Rock ‘n’ Roll High School is the 1979 musical comedy from producer Roger Corman directed by Allan Arkush. The film, which has attained cult classic status in the years since its release, is pretty much in line with much of the teen school comedies of the era such as Animal House and Fast Times at Ridgemont High, but surprisingly less raunchy given this is from the same filmmaker responsible for Death Race and Piranha.
For many, the film is probably most famous for the title track from the Ramones, and the band does play a big part in the film. The story revolves around the students of Vince Lombardi High who love rock music, but their authoritarian new principal, Togar (Mary Woronov), but leader of the student rock ‘n’ roll rebellion and Ramones fanatic Riff Randell (P.J. Soles) is determined to infuse some punk spirit into the student body – and to go see the Ramones in concert. But when Togar confiscates her tickets, she wins them in a radio contest and gets to the show anyway.
Similar to the film FM, which also ended in a concert and heavily relied on a rock music soundtrack but managed to completely miss the punk rock revolution even though it came out only a year before, Rock ‘n’ Roll High School ends with a rollicking live performance by the Ramones at the Roxy and the ultimate scene of teenage rebellion as the kids at Lombardi wreck their school. How this finale would play today in an era where serious concerns of school violence, mass shootings, and literal mass shooting drills at schools play out is a topic for another time. ‘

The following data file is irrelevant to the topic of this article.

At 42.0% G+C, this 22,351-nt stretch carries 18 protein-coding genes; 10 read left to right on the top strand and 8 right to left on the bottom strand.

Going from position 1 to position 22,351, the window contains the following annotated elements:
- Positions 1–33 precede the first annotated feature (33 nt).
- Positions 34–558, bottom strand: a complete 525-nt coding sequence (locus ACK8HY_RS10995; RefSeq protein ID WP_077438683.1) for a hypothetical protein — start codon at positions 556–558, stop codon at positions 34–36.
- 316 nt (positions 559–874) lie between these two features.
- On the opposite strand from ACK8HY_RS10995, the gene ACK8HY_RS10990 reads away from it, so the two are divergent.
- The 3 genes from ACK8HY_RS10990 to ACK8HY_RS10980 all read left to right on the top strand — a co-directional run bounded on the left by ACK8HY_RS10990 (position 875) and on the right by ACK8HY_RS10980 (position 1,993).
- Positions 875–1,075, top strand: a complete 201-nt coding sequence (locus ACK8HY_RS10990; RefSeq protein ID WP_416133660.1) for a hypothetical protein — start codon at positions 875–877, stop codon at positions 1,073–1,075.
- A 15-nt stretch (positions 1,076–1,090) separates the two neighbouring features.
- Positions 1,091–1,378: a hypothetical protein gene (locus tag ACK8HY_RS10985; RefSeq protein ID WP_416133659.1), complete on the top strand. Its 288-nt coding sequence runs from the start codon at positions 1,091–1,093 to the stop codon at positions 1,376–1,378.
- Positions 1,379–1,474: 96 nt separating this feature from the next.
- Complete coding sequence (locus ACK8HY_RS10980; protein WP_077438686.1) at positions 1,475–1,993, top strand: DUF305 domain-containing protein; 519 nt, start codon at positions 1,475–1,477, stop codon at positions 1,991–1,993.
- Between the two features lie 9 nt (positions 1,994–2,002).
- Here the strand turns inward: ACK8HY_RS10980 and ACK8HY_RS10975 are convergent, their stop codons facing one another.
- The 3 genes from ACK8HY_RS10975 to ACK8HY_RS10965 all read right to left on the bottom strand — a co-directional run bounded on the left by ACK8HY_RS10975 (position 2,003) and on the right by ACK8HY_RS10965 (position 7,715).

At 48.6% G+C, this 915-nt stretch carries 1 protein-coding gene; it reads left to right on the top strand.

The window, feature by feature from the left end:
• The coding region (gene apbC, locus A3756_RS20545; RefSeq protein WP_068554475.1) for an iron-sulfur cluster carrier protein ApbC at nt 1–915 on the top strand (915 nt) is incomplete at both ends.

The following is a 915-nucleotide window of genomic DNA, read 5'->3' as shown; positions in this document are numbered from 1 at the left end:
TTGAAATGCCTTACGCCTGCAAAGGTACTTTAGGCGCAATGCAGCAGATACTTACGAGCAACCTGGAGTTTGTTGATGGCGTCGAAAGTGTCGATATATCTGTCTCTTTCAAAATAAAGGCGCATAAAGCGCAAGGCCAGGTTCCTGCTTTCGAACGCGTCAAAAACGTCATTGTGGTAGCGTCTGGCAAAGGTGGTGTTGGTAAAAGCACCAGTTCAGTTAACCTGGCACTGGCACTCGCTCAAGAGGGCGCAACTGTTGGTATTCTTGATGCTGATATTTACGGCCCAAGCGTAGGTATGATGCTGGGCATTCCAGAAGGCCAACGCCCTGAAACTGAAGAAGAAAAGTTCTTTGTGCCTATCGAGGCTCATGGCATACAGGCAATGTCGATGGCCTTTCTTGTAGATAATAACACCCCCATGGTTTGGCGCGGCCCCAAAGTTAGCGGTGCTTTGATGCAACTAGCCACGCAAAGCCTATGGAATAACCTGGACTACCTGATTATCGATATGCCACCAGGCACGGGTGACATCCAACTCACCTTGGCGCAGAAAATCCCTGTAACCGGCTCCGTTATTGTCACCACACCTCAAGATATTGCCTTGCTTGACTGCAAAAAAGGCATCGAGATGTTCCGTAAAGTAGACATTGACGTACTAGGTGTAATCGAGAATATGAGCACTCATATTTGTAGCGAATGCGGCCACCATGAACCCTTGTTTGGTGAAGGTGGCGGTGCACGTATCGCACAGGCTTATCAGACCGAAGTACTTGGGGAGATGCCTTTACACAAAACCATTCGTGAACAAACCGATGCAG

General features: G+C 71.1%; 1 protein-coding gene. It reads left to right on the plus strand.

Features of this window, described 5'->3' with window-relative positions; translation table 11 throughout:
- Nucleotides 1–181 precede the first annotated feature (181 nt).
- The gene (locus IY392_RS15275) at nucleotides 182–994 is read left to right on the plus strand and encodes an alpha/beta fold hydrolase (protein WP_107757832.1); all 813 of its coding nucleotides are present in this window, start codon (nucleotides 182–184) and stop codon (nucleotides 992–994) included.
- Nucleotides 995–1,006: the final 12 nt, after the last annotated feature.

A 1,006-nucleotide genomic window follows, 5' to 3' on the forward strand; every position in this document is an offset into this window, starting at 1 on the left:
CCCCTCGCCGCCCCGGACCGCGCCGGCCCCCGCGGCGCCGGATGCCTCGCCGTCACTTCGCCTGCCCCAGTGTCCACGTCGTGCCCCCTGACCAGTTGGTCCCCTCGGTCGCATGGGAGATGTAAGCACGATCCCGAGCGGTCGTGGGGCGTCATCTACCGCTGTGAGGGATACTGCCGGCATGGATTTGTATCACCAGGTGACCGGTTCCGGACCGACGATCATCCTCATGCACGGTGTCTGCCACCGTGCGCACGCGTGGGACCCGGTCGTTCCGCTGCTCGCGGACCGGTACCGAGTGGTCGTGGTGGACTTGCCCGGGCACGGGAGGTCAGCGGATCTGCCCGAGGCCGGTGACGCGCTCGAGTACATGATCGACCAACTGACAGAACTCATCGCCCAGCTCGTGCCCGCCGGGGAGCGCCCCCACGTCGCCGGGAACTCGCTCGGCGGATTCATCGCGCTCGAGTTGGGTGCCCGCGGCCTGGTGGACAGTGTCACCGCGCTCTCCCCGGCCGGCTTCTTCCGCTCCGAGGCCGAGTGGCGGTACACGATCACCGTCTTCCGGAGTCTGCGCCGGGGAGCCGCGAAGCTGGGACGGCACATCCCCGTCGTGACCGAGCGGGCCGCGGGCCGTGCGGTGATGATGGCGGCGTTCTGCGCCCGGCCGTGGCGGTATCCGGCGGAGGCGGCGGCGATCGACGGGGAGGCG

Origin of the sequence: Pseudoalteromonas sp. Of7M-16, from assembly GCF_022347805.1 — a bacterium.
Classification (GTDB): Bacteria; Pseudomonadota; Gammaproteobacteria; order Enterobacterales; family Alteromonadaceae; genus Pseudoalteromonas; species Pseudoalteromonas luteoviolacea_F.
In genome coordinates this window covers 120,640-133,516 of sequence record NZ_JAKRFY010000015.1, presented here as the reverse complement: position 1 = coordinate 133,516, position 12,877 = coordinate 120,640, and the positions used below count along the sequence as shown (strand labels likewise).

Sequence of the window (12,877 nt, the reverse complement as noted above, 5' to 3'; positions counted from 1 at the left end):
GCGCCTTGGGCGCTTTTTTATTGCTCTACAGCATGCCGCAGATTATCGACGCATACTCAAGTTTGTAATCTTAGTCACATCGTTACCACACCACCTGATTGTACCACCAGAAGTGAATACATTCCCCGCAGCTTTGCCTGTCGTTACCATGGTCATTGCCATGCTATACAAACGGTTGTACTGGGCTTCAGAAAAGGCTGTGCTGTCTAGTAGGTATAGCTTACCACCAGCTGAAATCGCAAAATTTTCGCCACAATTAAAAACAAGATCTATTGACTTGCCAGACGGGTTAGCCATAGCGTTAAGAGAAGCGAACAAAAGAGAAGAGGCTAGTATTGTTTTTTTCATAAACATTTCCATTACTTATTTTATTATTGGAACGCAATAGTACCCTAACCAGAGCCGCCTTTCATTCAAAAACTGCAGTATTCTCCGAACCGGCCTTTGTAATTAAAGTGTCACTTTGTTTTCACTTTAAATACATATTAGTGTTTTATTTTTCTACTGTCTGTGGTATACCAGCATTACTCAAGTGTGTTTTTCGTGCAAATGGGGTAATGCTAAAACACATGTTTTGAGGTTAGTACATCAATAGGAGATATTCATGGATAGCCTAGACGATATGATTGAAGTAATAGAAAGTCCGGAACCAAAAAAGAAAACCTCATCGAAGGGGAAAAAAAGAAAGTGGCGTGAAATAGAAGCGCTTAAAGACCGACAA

Rock ‘n’ Roll High School’s nearly alternative reality, slapstick, and even building up of the Ramones into a supergroup status they never quite attained seems quaint today. While the film is hardly great filmmaking by any means, as a cultural statement that others at the time seemed to be missing it still holds up and is a great popcorn film. And I hear it’s raining cats and dogs in Idaho.
This 40th anniversary edition of Rock ‘n’ Roll High School on Blu-ray is taken from a new 4K scan from the original camera negative. It is brought to Blu-ray in a 1.85:1 AVC 1080p encodement and it looks gorgeous. For a low budget comedy from 1979, the film looks relatively crisp with natural colors, a thin layer of grain and very little source damage present.
Rock ‘n’ Roll High School comes with the original monaural mix in DTS-HD Master Audio 2.0. This sort of film would seem like it presents the perfect opportunity to provide a 5.1 or at the very least a 2.0 stereo mix to go along with the Ramones’ punk rock soundtrack, but the mono mix sounds good here at least, with a punchy mid-range and clean dialogue.
There is only one new special feature included and everything else is a port over and upscaled, still they are well worth watching for the interviews and information the include.
- New: Class of ’79: 40 Years of Rock ‘n’ Roll High School (1.78:1; 1080p)
- Allan Arkush’s 2019 Sunday Slasher Rock ‘n’ Roll High School Intro (1.78:1; 1080p)
- Back to School: A Retrospective (1.33:1; 1080i)
- Staying After Class: An Interview with Actors P.J. Soles, Vincent Van Patten, and Dey Young (1.78:1; 1080p)
- Interview with Roger Corman Conducted by Leonard Maltin (1.33:1; 1080i)
- Interview with Allan Arkush (1.78:1; 1080p)
- Audio Outtakes from The Roxy
- Original Radio Ads
- Theatrical Trailer (1.78:1; 1080p)
- TV Spot (1.33:1; 1080i)
The Final Assessment
Shout! Factory has offered up an excellent 4K restoration of this cult classic. Whether you are a Ramones fan or just a fan of silly Roger Corman comedies, this is one you should pick up.
Rock ‘n’ Roll High School 40th Aniversary Steelbook is out November 19, 2019 from Shout! Factory
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